Insecure jobs destabilize communities
McMaster University and United Way Toronto have released new findings about the shrinking number of workers in the Greater Toronto and Hamilton Area who have stable, secure jobs.
According to the research, 40% of residents are now working in jobs with some degree of precariousness. While the situation is worst for those who are low income, the report revealed a surprising finding: precarious employment now exists across all demographic and socio-economic groups.
"Precarious employment affects us all. It threatens our communities and undermines the prosperity of our cities," said Susan McIsaac, the President and CEO of United Way Toronto. "We must take action to ensure that jobs are a pathway to economic security for everyone."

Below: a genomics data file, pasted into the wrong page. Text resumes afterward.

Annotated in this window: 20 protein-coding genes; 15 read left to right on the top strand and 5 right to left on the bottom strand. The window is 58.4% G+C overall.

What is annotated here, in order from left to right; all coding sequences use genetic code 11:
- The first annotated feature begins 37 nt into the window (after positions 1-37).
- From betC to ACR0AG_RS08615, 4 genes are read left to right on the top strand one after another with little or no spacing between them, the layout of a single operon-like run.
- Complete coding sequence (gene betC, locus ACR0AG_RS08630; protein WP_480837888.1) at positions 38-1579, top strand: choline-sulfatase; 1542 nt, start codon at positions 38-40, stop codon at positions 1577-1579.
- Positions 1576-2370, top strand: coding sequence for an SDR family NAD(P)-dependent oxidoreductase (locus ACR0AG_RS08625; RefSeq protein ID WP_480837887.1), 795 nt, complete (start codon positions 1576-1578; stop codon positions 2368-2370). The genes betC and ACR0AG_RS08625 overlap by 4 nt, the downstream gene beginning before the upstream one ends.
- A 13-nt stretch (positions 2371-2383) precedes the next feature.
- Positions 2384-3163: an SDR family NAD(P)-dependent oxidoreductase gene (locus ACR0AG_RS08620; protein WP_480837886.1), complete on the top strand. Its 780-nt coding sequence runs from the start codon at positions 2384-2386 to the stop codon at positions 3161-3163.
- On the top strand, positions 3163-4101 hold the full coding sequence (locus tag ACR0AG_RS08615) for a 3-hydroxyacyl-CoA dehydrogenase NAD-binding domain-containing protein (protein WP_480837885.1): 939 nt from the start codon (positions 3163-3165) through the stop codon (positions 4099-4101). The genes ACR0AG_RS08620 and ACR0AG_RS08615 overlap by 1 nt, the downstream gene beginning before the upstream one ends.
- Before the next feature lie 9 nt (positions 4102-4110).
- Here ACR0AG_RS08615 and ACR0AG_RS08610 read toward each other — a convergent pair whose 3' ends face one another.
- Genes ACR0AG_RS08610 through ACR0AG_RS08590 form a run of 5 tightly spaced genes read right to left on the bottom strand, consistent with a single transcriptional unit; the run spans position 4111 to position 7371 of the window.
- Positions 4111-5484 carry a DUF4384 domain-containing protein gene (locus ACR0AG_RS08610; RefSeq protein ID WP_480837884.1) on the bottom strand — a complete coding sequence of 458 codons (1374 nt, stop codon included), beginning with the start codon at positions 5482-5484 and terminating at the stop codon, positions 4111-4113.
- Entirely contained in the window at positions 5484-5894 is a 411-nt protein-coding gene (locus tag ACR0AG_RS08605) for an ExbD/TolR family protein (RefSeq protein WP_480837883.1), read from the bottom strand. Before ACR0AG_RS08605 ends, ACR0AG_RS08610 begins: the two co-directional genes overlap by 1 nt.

The study, titled It's More Than Poverty: Employment Precarity and Household Well-being shows that people who are precariously employed delay significant life plans, like getting married or having children. Families are suffering from rising stress due to uncertainty and many are struggling to access adequate childcare. At a community level, precarious employment among some groups is leading to a decline in volunteering and a decrease in philanthropy.
According to Wayne Lewchuk, Professor in the School of Labour Studies at McMaster University "Labour markets today are not what they were in the 1960s and 1970s when many of the regulations that influence employment conditions were adopted. Moving forward we need to work together to look at these regulations and assess how they can better support people who are employed precariously."
The report concludes with a call to action for governments, employers and other stakeholders to work together to develop a shared agenda that focuses on income and employment security, training and enhancing social supports for families and communities. On Monday, February 25 United Way and McMaster University will co-host a symposium to begin this conversation.